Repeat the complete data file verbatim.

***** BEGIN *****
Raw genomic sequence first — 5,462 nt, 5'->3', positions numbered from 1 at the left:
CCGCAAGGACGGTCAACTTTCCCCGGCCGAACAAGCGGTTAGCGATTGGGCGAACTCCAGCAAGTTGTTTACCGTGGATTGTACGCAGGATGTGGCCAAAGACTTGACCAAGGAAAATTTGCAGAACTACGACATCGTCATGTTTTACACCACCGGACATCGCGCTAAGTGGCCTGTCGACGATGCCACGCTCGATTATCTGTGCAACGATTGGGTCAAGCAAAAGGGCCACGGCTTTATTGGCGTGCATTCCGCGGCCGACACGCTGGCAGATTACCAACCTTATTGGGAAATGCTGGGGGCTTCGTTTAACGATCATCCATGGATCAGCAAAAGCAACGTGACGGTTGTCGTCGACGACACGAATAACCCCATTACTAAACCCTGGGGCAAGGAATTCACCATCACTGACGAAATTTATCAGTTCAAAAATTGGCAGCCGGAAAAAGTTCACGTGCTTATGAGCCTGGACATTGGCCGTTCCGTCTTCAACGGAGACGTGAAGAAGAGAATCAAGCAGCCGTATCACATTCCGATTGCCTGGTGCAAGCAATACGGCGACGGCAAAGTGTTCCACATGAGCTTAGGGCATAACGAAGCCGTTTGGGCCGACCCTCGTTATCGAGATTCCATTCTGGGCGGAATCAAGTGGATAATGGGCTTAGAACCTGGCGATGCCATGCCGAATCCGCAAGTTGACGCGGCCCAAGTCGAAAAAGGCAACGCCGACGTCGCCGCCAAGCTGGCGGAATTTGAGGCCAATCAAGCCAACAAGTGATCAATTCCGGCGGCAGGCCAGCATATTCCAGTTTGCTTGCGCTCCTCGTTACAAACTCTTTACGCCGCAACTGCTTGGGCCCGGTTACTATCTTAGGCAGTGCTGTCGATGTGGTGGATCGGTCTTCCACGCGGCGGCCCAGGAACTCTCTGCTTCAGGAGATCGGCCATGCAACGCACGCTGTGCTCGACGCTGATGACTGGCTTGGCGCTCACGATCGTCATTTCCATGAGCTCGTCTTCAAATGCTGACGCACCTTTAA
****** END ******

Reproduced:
Raw genomic sequence first — 5,462 nt, 5'->3', positions numbered from 1 at the left:
CCGCAAGGACGGTCAACTTTCCCCGGCCGAACAAGCGGTTAGCGATTGGGCGAACTCCAGCAAGTTGTTTACCGTGGATTGTACGCAGGATGTGGCCAAAGACTTGACCAAGGAAAATTTGCAGAACTACGACATCGTCATGTTTTACACCACCGGACATCGCGCTAAGTGGCCTGTCGACGATGCCACGCTCGATTATCTGTGCAACGATTGGGTCAAGCAAAAGGGCCACGGCTTTATTGGCGTGCATTCCGCGGCCGACACGCTGGCAGATTACCAACCTTATTGGGAAATGCTGGGGGCTTCGTTTAACGATCATCCATGGATCAGCAAAAGCAACGTGACGGTTGTCGTCGACGACACGAATAACCCCATTACTAAACCCTGGGGCAAGGAATTCACCATCACTGACGAAATTTATCAGTTCAAAAATTGGCAGCCGGAAAAAGTTCACGTGCTTATGAGCCTGGACATTGGCCGTTCCGTCTTCAACGGAGACGTGAAGAAGAGAATCAAGCAGCCGTATCACATTCCGATTGCCTGGTGCAAGCAATACGGCGACGGCAAAGTGTTCCACATGAGCTTAGGGCATAACGAAGCCGTTTGGGCCGACCCTCGTTATCGAGATTCCATTCTGGGCGGAATCAAGTGGATAATGGGCTTAGAACCTGGCGATGCCATGCCGAATCCGCAAGTTGACGCGGCCCAAGTCGAAAAAGGCAACGCCGACGTCGCCGCCAAGCTGGCGGAATTTGAGGCCAATCAAGCCAACAAGTGATCAATTCCGGCGGCAGGCCAGCATATTCCAGTTTGCTTGCGCTCCTCGTTACAAACTCTTTACGCCGCAACTGCTTGGGCCCGGTTACTATCTTAGGCAGTGCTGTCGATGTGGTGGATCGGTCTTCCACGCGGCGGCCCAGGAACTCTCTGCTTCAGGAGATCGGCCATGCAACGCACGCTGTGCTCGACGCTGATGACTGGCTTGGCGCTCACGATCGTCATTTCCATGAGCTCGTCTTCAAATGCTGACGCACCTTTAA